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Color for an artist may be literal, expressive, arbitrary, atmospheric, or illusory. For all of us, color is many things.  It contains vital elements of information which aid both our survival and our consciousness.  It enriches our sensory experience, and often we associate deep emotional feelings with color.  Objectively, color is a symphony of light refracted by the various surfaces and atmospheric conditions that filter radiant energy on its way to our eyes.

Color was my first deep obsession with painting.  It was so fascinating to me that I enrolled in specialized courses in optics at the university and even minored in physics.  In landscapes I did not settle for the stereotypical green in tree leaves, but also found violet shadows on their underside, complemented by sparkling lemony highlights.  On one tree there may be hundreds of shades of green that could be discerned in spectrum analysis.  This is what artists like Van Gogh and Monet called to our attention over a hundred years ago.  They saw way beyond the ordinary veil of homogenized perception.

With questions of color, light is always the medium to be studied more than any object reflecting it.  We all know that the spectrum of refracted light forms a rainbow.  What I discovered in optics is that with all normal light (other than highly focused laser light) there is a rainbow within each color, and another rainbow even within that refraction.   Color is all a matter of wavelengths and relativity!  There is no local or absolute color, which is why we enjoy such a subjective field-play with it.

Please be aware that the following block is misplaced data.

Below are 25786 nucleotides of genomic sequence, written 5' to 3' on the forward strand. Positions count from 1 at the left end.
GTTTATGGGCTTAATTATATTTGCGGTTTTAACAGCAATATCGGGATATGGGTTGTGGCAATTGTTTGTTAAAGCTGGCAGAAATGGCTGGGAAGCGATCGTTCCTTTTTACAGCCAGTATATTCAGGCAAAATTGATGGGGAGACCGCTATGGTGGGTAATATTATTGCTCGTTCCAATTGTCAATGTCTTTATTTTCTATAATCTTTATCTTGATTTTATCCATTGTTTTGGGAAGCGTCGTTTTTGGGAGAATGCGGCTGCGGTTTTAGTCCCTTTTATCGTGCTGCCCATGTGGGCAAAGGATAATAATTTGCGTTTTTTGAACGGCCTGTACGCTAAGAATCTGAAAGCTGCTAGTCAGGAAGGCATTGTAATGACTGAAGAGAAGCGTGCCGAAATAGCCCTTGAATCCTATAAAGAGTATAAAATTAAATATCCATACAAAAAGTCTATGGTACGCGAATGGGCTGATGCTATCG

Therefore the way we organize color or relate one color to another is everything in color expression.  It can have a potent effect on the quality of our communication!  This is true whether expressing oneself through clothing, the interior design, or fine art.  Indeed, color is such a compelling metaphor we associate it with expressions of character, conduct, or even sound.

Unfortunately, most of our traditional expressions of color have not kept pace with explorations of science and perception.  Artistic applications have typically bent toward local color (such as green for leaves, blue for sky, and so forth), arbitrary color as in the paintings of Matisse, symbolic color as with icons, or expressive color as with abstract paintings.  It was not until the Impressionists that color was studied as a form of radiant energy that registered directly to the mind in all its complexity.  They were truly revolutionary in the way they explored color as light.  They were my beginning inspiration.

In addition to light, color also has a great deal to do with our perception of space and motion, as with the Doppler effect, which measures the advancing speed or recession of an object in space simply by the color it projects.  We now can decode chemical compositions of planets far away by the radiant energy released from solids, gasses, and dust.